Matthew J. Ramage
The claim that evolution undermines Christianity is standard fare in our culture. Indeed, many today have the impression that the two are mutually exclusive and that a choice must be made between faith and reason—rejecting Christianity on the one hand or evolutionary theory on the other. Is there a way to square advances in this field of study with the Bible and Church teaching? In this book—his fourth dedicated to applying Joseph...

Heresy in the Heartland

Mary J. Brown
Heresy in the Heartland is a narrative case study of the 'Heresy' Affair at the University of Dayton, a series of events predominantly in the philosophy department that occurred when tensions between the Thomists and proponents of new philosophies reached crisis stage in fall 1966. The controversy culminated in a letter written by a lay assistant professor to the Cincinnati archbishop, Karl J. Alter. In the letter, the professor cited a number of...

A Symphony of Distances

Christopher M. Hadley
The two-fold task of A Symphony of Distances is to provide an overview of Hans Urs von Balthasar's use of distance imagery with regard to personal distinctions in the Holy Trinity and to offer a critical analysis of him as a modern Catholic theologian. A metaphor of "distance" integrates all of Balthasar's theological thought as a primary cipher for the many symbols through which he reads the Christian theological...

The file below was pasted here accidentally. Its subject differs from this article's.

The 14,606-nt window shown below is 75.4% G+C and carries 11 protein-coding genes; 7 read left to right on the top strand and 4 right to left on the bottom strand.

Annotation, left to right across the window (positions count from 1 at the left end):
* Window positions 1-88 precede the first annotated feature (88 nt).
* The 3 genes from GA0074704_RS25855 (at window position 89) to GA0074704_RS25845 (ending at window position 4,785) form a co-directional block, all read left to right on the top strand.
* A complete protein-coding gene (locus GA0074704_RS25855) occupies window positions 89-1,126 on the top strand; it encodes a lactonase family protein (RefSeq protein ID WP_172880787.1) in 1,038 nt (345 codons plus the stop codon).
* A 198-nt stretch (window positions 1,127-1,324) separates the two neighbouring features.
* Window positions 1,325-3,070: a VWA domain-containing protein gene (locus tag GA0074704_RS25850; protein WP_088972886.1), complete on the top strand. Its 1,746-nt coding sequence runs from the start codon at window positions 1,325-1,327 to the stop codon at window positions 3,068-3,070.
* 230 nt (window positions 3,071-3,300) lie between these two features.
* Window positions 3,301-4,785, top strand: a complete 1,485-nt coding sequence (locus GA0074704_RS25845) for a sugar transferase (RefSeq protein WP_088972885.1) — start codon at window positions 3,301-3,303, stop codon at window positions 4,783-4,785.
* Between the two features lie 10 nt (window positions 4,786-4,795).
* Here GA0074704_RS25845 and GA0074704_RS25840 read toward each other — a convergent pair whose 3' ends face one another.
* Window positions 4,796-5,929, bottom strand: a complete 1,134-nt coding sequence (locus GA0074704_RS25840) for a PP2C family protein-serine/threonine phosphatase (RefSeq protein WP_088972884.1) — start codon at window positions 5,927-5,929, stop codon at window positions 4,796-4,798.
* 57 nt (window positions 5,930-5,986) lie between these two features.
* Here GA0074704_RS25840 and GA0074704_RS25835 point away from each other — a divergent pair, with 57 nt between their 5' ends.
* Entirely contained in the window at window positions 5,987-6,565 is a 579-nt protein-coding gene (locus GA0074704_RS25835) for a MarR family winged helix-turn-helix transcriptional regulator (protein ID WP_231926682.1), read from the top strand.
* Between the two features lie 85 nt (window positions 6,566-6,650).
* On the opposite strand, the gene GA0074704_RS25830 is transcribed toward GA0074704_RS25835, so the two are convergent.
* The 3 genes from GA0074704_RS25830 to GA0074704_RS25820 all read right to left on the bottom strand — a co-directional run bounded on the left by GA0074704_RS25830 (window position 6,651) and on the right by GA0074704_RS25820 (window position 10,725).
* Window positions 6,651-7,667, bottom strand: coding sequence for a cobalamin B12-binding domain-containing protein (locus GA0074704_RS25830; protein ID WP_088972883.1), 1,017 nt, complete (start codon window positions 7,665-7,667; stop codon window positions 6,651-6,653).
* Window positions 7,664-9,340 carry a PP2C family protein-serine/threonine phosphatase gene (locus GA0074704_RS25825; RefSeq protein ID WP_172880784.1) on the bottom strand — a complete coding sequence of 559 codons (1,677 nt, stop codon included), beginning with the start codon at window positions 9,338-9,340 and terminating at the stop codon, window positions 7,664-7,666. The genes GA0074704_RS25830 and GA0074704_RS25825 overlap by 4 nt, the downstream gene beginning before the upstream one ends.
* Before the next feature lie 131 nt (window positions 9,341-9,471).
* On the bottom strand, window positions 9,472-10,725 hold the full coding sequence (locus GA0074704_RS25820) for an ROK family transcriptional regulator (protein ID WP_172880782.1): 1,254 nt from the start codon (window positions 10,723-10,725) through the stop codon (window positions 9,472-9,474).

In Everything I See Your Hand

Naira Kuzmich
What's the difference between leaving the motherland and leaving the literal mother? When does the journey toward self-possession become something closer to self-exile? Living daily in the tension between assimilation, disillusionment, and desire, the Armenian-American protagonists of In Everything I See Your Hand struggle with the belief that their futures are already decided, futures that can only be escaped through death or departure—if they can be escaped at all. In these ten brilliant stories,...

The Charleston Museum

edited by Carl P. Borick